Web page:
The October/November 2012 issue of Poder Hispanic Magazine ranked Seviche: A Latin Restaurant's Anthony Lamas among its Latino top chefs. Not surprising: that Lamas earned the distinction and the magazine highlighted Seviche's tuna taquitos. Surprising: "Lamas plans to open restaurants in Nashville, Tenn., and Charlotte, N.C. because, he says, they are 'great towns with no Latin food.'"
Could Lamas be following Proof on Main's Michael Paley, expanding his way out of town?
"We want to open a second in maybe Charleston or Nashville. But it would be at least a year. I would remain here but travel if this happens. We are focusing on Louisville and are happy the direction the city is going," Lamas said via email. "Louisville is on the rise! We are proud to be part!"
From Poder Hispanic Magazine's "Latino Top Chefs":
Fried chicken and southern fare come to mind when you think of Louisville, Ky. But since chef Anthony Lamas moved to town in 1992, people go to Louisville looking for much more than the Derby. Seviche, which opened in 2005 immediately made Lamas the talk of the town. With a consistent four star rating from the Louisville Courier Journal and 96 points from food critic Robin Garr, chef Lamas has even garnered national attention. Born and raised in central California and of Mexican and Puerto Rican heritage, Lamas' cooking is a delightful melting pot.· Seviche introduces new fall menu [Insider Louisville]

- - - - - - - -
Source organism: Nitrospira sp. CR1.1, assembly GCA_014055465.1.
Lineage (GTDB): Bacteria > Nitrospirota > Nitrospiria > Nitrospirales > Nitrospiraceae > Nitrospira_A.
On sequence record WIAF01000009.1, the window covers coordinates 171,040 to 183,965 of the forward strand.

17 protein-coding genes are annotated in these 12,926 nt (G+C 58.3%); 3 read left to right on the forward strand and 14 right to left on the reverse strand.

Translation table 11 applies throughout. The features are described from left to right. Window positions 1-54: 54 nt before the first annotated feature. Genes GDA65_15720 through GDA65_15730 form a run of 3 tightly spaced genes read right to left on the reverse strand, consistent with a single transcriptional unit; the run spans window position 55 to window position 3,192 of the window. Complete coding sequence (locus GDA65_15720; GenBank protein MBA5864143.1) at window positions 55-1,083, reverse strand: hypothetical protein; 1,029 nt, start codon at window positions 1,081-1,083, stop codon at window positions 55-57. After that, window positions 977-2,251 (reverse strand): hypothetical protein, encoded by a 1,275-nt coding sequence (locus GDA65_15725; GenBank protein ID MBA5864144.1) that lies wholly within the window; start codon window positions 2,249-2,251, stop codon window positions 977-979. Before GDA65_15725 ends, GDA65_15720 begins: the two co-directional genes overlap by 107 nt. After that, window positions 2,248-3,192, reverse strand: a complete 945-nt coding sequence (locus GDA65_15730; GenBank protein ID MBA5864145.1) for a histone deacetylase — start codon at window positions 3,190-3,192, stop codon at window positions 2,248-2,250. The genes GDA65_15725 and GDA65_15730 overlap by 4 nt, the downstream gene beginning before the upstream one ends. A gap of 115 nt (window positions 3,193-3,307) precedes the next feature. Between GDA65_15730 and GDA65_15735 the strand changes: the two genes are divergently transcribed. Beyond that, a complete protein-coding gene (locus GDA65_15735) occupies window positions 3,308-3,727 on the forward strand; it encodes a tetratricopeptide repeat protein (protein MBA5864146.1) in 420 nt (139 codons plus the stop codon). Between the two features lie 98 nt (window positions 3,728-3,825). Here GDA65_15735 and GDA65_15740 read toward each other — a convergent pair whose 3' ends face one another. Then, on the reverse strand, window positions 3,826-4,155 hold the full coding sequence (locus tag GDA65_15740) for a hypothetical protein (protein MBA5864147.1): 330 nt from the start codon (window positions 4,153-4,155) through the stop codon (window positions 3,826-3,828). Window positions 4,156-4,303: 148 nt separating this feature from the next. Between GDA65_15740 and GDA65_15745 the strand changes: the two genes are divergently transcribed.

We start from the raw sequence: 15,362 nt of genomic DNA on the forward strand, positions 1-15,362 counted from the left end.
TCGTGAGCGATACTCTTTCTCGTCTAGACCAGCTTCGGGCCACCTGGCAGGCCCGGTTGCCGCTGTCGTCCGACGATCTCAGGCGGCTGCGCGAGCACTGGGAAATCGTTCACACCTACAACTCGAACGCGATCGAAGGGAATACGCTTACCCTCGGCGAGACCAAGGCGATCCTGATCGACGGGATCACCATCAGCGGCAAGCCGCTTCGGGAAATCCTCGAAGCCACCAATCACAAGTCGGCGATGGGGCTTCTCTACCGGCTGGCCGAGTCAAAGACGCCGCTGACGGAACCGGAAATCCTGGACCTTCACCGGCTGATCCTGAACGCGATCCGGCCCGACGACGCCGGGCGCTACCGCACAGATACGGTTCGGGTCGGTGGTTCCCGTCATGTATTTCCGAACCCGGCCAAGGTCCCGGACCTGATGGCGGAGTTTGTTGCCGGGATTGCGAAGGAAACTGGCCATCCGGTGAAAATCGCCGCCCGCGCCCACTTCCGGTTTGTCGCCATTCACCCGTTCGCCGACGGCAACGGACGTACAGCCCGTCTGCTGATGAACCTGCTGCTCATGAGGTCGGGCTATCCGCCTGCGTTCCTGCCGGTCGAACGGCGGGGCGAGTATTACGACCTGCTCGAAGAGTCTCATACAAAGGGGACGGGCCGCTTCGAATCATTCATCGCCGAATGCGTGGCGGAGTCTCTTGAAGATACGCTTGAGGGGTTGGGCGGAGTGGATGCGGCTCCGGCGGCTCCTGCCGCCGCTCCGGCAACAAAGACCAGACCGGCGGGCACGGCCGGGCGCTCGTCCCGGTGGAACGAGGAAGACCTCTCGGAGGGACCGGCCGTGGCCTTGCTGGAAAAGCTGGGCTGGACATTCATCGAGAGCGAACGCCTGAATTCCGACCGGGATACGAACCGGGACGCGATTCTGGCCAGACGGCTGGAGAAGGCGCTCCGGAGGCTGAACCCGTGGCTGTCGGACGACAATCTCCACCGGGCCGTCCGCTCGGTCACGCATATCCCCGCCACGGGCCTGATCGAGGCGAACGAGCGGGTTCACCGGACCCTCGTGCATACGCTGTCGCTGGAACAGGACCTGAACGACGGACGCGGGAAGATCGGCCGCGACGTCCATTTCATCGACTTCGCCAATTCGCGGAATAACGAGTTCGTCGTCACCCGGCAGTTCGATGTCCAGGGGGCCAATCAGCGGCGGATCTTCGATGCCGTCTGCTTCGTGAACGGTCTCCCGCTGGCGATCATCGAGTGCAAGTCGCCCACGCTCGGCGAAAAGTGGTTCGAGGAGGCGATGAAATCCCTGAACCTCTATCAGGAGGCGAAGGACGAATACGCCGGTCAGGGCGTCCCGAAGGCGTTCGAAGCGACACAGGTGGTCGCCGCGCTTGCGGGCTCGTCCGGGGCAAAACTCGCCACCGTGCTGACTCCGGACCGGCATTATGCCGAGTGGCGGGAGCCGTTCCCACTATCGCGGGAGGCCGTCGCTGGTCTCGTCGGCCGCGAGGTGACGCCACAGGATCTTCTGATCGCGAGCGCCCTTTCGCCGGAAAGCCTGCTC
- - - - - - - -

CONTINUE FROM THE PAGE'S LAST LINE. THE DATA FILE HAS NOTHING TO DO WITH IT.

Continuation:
Lamas was practicing the "farm to table" philosophy before it became popular. And he wasn't trying to follow a trend. It was just an approach that came naturally after growing up on a farm, raising healthy animals and cooking with fresh, seasonal ingredients.
Seviche was a family business until two investors and frequent diners offered to become partners with the goal of taking the restaurant to the next level. "They really know what they are doing. I felt like a singer does when he gets signed by a record label," Lamas says. Lamas plans to open restaurants in Nashville, Tenn., and Charlotte, N.C. because, he says, they are "great towns with no Latin food."
The key to preserving his cuisine's identity while expanding is to create the right team. "Some people have been working with me for 10 years. I teach them, I keep them motivated to learn my style. I feel being a chef is like being a quarterback: I throw the ball but someone has to catch it
· On the road culinary adventures goes to Louisville, Ky. with Pappy Van Winkle bourbon [Bunkycooks]